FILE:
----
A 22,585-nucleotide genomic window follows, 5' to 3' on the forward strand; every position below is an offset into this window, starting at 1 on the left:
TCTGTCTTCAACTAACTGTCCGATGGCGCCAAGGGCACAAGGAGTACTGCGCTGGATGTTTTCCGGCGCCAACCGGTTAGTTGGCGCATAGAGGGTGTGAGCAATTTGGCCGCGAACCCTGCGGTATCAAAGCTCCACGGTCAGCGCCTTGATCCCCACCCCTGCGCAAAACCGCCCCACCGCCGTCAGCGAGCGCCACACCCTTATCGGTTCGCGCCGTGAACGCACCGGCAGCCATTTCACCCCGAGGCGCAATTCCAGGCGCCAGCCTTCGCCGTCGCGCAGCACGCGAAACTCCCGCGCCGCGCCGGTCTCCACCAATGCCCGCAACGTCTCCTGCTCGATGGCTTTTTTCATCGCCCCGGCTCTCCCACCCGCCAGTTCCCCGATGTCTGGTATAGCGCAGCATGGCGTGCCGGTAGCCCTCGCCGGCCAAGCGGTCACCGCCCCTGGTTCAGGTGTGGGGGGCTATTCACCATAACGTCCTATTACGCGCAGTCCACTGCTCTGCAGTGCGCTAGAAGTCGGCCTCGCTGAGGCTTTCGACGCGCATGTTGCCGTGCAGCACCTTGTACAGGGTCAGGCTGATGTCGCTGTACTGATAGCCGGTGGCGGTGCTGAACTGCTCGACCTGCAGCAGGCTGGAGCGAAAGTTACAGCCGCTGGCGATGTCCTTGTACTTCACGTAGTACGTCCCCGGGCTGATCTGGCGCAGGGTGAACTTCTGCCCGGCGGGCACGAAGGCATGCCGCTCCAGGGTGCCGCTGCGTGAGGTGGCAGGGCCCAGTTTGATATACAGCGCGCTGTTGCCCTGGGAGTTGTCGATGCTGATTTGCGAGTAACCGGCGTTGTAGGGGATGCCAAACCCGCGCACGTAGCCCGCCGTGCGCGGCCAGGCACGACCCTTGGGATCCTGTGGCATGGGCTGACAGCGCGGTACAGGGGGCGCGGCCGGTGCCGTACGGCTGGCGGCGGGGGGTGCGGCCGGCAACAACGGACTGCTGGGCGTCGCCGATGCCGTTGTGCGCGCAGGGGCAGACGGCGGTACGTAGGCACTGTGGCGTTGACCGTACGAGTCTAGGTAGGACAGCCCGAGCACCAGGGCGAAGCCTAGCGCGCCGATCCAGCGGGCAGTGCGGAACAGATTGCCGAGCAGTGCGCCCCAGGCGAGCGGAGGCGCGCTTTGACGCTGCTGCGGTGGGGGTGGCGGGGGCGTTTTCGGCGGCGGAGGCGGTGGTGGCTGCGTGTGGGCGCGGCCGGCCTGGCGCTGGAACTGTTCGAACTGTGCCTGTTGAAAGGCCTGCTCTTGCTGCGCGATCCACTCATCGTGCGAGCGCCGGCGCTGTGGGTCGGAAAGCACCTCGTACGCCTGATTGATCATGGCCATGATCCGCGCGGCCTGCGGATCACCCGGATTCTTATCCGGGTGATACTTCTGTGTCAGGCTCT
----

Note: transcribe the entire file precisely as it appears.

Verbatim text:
A 22,585-nucleotide genomic window follows, 5' to 3' on the forward strand; every position below is an offset into this window, starting at 1 on the left:
TCTGTCTTCAACTAACTGTCCGATGGCGCCAAGGGCACAAGGAGTACTGCGCTGGATGTTTTCCGGCGCCAACCGGTTAGTTGGCGCATAGAGGGTGTGAGCAATTTGGCCGCGAACCCTGCGGTATCAAAGCTCCACGGTCAGCGCCTTGATCCCCACCCCTGCGCAAAACCGCCCCACCGCCGTCAGCGAGCGCCACACCCTTATCGGTTCGCGCCGTGAACGCACCGGCAGCCATTTCACCCCGAGGCGCAATTCCAGGCGCCAGCCTTCGCCGTCGCGCAGCACGCGAAACTCCCGCGCCGCGCCGGTCTCCACCAATGCCCGCAACGTCTCCTGCTCGATGGCTTTTTTCATCGCCCCGGCTCTCCCACCCGCCAGTTCCCCGATGTCTGGTATAGCGCAGCATGGCGTGCCGGTAGCCCTCGCCGGCCAAGCGGTCACCGCCCCTGGTTCAGGTGTGGGGGGCTATTCACCATAACGTCCTATTACGCGCAGTCCACTGCTCTGCAGTGCGCTAGAAGTCGGCCTCGCTGAGGCTTTCGACGCGCATGTTGCCGTGCAGCACCTTGTACAGGGTCAGGCTGATGTCGCTGTACTGATAGCCGGTGGCGGTGCTGAACTGCTCGACCTGCAGCAGGCTGGAGCGAAAGTTACAGCCGCTGGCGATGTCCTTGTACTTCACGTAGTACGTCCCCGGGCTGATCTGGCGCAGGGTGAACTTCTGCCCGGCGGGCACGAAGGCATGCCGCTCCAGGGTGCCGCTGCGTGAGGTGGCAGGGCCCAGTTTGATATACAGCGCGCTGTTGCCCTGGGAGTTGTCGATGCTGATTTGCGAGTAACCGGCGTTGTAGGGGATGCCAAACCCGCGCACGTAGCCCGCCGTGCGCGGCCAGGCACGACCCTTGGGATCCTGTGGCATGGGCTGACAGCGCGGTACAGGGGGCGCGGCCGGTGCCGTACGGCTGGCGGCGGGGGGTGCGGCCGGCAACAACGGACTGCTGGGCGTCGCCGATGCCGTTGTGCGCGCAGGGGCAGACGGCGGTACGTAGGCACTGTGGCGTTGACCGTACGAGTCTAGGTAGGACAGCCCGAGCACCAGGGCGAAGCCTAGCGCGCCGATCCAGCGGGCAGTGCGGAACAGATTGCCGAGCAGTGCGCCCCAGGCGAGCGGAGGCGCGCTTTGACGCTGCTGCGGTGGGGGTGGCGGGGGCGTTTTCGGCGGCGGAGGCGGTGGTGGCTGCGTGTGGGCGCGGCCGGCCTGGCGCTGGAACTGTTCGAACTGTGCCTGTTGAAAGGCCTGCTCTTGCTGCGCGATCCACTCATCGTGCGAGCGCCGGCGCTGTGGGTCGGAAAGCACCTCGTACGCCTGATTGATCATGGCCATGATCCGCGCGGCCTGCGGATCACCCGGATTCTTATCCGGGTGATACTTCTGTGTCAGGCTCT